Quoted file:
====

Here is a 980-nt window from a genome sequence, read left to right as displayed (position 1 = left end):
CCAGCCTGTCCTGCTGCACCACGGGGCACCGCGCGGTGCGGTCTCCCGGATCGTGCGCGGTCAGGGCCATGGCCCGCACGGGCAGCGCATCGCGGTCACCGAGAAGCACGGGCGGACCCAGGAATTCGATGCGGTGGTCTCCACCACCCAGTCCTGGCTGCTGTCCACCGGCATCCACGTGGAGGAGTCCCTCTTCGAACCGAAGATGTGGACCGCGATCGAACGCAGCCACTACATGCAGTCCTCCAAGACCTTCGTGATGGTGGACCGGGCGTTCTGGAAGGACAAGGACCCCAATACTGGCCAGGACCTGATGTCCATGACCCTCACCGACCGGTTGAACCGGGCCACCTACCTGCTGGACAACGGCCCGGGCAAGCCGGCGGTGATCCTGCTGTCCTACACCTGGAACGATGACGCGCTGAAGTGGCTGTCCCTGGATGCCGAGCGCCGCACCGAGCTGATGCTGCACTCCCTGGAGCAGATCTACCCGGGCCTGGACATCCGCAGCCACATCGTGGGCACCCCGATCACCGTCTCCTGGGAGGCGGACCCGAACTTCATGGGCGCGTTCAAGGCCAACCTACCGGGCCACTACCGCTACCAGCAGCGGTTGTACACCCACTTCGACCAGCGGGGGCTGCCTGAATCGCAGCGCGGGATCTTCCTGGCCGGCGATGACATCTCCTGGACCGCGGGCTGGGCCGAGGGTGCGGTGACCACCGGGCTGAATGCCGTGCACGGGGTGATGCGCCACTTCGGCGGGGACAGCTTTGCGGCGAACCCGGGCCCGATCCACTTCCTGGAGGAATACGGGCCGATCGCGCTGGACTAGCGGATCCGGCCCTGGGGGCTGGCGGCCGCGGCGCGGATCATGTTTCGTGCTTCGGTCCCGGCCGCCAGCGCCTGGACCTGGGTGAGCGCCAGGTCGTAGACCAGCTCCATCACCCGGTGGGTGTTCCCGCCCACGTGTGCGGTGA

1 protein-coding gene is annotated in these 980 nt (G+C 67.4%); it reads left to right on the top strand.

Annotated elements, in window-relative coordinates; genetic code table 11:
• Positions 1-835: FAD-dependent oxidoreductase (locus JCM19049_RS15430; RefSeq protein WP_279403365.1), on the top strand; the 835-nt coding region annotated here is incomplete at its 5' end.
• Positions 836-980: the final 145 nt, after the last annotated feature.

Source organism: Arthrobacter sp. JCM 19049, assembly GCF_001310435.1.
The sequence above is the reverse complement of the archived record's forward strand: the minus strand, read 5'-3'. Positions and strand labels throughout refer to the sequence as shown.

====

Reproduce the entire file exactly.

Here is a 980-nt window from a genome sequence, read left to right as displayed (position 1 = left end):
CCAGCCTGTCCTGCTGCACCACGGGGCACCGCGCGGTGCGGTCTCCCGGATCGTGCGCGGTCAGGGCCATGGCCCGCACGGGCAGCGCATCGCGGTCACCGAGAAGCACGGGCGGACCCAGGAATTCGATGCGGTGGTCTCCACCACCCAGTCCTGGCTGCTGTCCACCGGCATCCACGTGGAGGAGTCCCTCTTCGAACCGAAGATGTGGACCGCGATCGAACGCAGCCACTACATGCAGTCCTCCAAGACCTTCGTGATGGTGGACCGGGCGTTCTGGAAGGACAAGGACCCCAATACTGGCCAGGACCTGATGTCCATGACCCTCACCGACCGGTTGAACCGGGCCACCTACCTGCTGGACAACGGCCCGGGCAAGCCGGCGGTGATCCTGCTGTCCTACACCTGGAACGATGACGCGCTGAAGTGGCTGTCCCTGGATGCCGAGCGCCGCACCGAGCTGATGCTGCACTCCCTGGAGCAGATCTACCCGGGCCTGGACATCCGCAGCCACATCGTGGGCACCCCGATCACCGTCTCCTGGGAGGCGGACCCGAACTTCATGGGCGCGTTCAAGGCCAACCTACCGGGCCACTACCGCTACCAGCAGCGGTTGTACACCCACTTCGACCAGCGGGGGCTGCCTGAATCGCAGCGCGGGATCTTCCTGGCCGGCGATGACATCTCCTGGACCGCGGGCTGGGCCGAGGGTGCGGTGACCACCGGGCTGAATGCCGTGCACGGGGTGATGCGCCACTTCGGCGGGGACAGCTTTGCGGCGAACCCGGGCCCGATCCACTTCCTGGAGGAATACGGGCCGATCGCGCTGGACTAGCGGATCCGGCCCTGGGGGCTGGCGGCCGCGGCGCGGATCATGTTTCGTGCTTCGGTCCCGGCCGCCAGCGCCTGGACCTGGGTGAGCGCCAGGTCGTAGACCAGCTCCATCACCCGGTGGGTGTTCCCGCCCACGTGTGCGGTGA

1 protein-coding gene is annotated in these 980 nt (G+C 67.4%); it reads left to right on the top strand.

Annotated elements, in window-relative coordinates; genetic code table 11:
• Positions 1-835: FAD-dependent oxidoreductase (locus JCM19049_RS15430; RefSeq protein WP_279403365.1), on the top strand; the 835-nt coding region annotated here is incomplete at its 5' end.
• Positions 836-980: the final 145 nt, after the last annotated feature.

Source organism: Arthrobacter sp. JCM 19049, assembly GCF_001310435.1.
The sequence above is the reverse complement of the archived record's forward strand: the minus strand, read 5'-3'. Positions and strand labels throughout refer to the sequence as shown.